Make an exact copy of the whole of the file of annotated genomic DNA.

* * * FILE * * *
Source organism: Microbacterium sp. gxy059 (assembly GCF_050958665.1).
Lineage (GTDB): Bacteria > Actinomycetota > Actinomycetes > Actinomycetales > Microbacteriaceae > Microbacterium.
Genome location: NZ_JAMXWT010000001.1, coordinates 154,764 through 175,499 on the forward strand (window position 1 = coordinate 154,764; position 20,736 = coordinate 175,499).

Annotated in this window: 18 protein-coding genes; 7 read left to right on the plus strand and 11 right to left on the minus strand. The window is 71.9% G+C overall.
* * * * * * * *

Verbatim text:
Source organism: Microbacterium sp. gxy059 (assembly GCF_050958665.1).
Lineage (GTDB): Bacteria > Actinomycetota > Actinomycetes > Actinomycetales > Microbacteriaceae > Microbacterium.
Genome location: NZ_JAMXWT010000001.1, coordinates 154,764 through 175,499 on the forward strand (window position 1 = coordinate 154,764; position 20,736 = coordinate 175,499).

Annotated in this window: 18 protein-coding genes; 7 read left to right on the plus strand and 11 right to left on the minus strand. The window is 71.9% G+C overall.